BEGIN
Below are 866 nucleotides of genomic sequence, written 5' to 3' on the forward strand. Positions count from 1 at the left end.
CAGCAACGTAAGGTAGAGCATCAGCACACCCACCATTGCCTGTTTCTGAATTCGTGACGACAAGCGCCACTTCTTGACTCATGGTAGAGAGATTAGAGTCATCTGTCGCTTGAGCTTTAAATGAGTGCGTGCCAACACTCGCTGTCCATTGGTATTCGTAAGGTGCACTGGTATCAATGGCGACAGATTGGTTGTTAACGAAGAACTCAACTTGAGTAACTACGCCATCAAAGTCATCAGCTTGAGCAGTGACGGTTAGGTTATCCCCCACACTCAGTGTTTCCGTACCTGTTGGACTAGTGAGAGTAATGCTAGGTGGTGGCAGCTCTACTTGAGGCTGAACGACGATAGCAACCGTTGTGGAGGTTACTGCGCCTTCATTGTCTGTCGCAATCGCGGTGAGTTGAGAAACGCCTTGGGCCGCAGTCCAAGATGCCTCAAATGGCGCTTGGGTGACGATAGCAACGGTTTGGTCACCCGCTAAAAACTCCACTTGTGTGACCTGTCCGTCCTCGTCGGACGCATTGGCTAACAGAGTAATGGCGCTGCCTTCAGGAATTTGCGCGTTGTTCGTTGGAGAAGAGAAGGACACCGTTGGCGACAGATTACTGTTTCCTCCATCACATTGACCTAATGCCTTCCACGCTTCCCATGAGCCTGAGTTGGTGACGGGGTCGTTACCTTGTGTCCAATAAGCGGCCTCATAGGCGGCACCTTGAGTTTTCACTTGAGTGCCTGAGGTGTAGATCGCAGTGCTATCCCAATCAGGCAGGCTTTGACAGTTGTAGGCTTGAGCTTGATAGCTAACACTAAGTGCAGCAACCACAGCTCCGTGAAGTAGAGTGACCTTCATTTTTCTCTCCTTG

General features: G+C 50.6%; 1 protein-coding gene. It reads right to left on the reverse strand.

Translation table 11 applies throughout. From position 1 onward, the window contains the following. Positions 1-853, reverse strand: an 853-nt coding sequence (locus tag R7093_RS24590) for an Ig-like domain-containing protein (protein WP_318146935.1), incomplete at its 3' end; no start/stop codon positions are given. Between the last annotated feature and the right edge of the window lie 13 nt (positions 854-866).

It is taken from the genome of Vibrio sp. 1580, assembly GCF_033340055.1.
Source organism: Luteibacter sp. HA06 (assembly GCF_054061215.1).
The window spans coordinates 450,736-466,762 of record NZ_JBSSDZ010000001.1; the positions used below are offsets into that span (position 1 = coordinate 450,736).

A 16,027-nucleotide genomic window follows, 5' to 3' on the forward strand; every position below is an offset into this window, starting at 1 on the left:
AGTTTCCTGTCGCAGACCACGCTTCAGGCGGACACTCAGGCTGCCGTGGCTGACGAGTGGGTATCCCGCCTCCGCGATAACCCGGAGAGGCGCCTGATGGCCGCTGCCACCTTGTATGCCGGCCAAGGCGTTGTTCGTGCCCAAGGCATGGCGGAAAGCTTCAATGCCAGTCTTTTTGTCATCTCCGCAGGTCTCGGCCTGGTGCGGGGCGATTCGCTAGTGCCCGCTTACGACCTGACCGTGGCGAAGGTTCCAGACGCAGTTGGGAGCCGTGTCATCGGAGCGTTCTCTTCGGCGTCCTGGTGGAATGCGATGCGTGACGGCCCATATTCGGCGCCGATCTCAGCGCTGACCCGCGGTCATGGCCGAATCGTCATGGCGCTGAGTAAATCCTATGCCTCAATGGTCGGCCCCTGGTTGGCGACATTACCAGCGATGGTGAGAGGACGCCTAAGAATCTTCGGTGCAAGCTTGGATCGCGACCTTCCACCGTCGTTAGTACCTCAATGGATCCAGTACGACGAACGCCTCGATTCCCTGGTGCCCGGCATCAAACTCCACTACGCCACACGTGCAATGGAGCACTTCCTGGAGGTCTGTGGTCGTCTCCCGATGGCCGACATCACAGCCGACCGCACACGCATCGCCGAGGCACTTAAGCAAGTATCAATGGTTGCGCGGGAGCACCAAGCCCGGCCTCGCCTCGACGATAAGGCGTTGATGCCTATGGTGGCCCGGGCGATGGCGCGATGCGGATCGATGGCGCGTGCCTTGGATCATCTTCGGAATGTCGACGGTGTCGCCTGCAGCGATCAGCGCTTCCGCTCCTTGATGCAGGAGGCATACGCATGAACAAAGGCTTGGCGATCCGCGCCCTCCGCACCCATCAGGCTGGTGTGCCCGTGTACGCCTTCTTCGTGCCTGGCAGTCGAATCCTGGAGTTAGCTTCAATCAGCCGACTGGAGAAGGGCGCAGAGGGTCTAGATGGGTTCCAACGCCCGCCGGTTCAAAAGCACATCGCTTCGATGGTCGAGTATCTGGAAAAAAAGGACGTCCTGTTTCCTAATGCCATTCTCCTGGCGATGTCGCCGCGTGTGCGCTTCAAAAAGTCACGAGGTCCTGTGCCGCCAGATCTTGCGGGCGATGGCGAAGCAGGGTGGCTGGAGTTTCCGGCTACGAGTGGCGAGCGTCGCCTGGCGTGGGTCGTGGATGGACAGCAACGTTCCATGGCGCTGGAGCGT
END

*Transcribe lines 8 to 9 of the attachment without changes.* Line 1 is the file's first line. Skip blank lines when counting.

A 16,027-nucleotide genomic window follows, 5' to 3' on the forward strand; every position below is an offset into this window, starting at 1 on the left:
AGTTTCCTGTCGCAGACCACGCTTCAGGCGGACACTCAGGCTGCCGTGGCTGACGAGTGGGTATCCCGCCTCCGCGATAACCCGGAGAGGCGCCTGATGGCCGCTGCCACCTTGTATGCCGGCCAAGGCGTTGTTCGTGCCCAAGGCATGGCGGAAAGCTTCAATGCCAGTCTTTTTGTCATCTCCGCAGGTCTCGGCCTGGTGCGGGGCGATTCGCTAGTGCCCGCTTACGACCTGACCGTGGCGAAGGTTCCAGACGCAGTTGGGAGCCGTGTCATCGGAGCGTTCTCTTCGGCGTCCTGGTGGAATGCGATGCGTGACGGCCCATATTCGGCGCCGATCTCAGCGCTGACCCGCGGTCATGGCCGAATCGTCATGGCGCTGAGTAAATCCTATGCCTCAATGGTCGGCCCCTGGTTGGCGACATTACCAGCGATGGTGAGAGGACGCCTAAGAATCTTCGGTGCAAGCTTGGATCGCGACCTTCCACCGTCGTTAGTACCTCAATGGATCCAGTACGACGAACGCCTCGATTCCCTGGTGCCCGGCATCAAACTCCACTACGCCACACGTGCAATGGAGCACTTCCTGGAGGTCTGTGGTCGTCTCCCGATGGCCGACATCACAGCCGACCGCACACGCATCGCCGAGGCACTTAAGCAAGTATCAATGGTTGCGCGGGAGCACCAAGCCCGGCCTCGCCTCGACGATAAGGCGTTGATGCCTATGGTGGCCCGGGCGATGGCGCGATGCGGATCGATGGCGCGTGCCTTGGATCATCTTCGGAATGTCGACGGTGTCGCCTGCAGCGATCAGCGCTTCCGCTCCTTGATGCAGGAGGCATACGCATGAACAAAGGCTTGGCGATCCGCGCCCTCCGCACCCATCAGGCTGGTGTGCCCGTGTACGCCTTCTTCGTGCCTGGCAGTCGAATCCTGGAGTTAGCTTCAATCAGCCGACTGGAGAAGGGCGCAGAGGGTCTAGATGGGTTCCAACGCCCGCCGGTTCAAAAGCACATCGCTTCGATGGTCGAGTATCTGGAAAAAAAGGACGTCCTGTTTCCTAATGCCATTCTCCTGGCGATGTCGCCGCGTGTGCGCTTCAAAAAGTCACGAGGTCCTGTGCCGCCAGATCTTGCGGGCGATGGCGAAGCAGGGTGGCTGGAGTTTCCGGCTACGAGTGGCGAGCGTCGCCTGGCGTGGGTCGTGGATGGACAGCAACGTTCCATGGCGCTGGAGCGT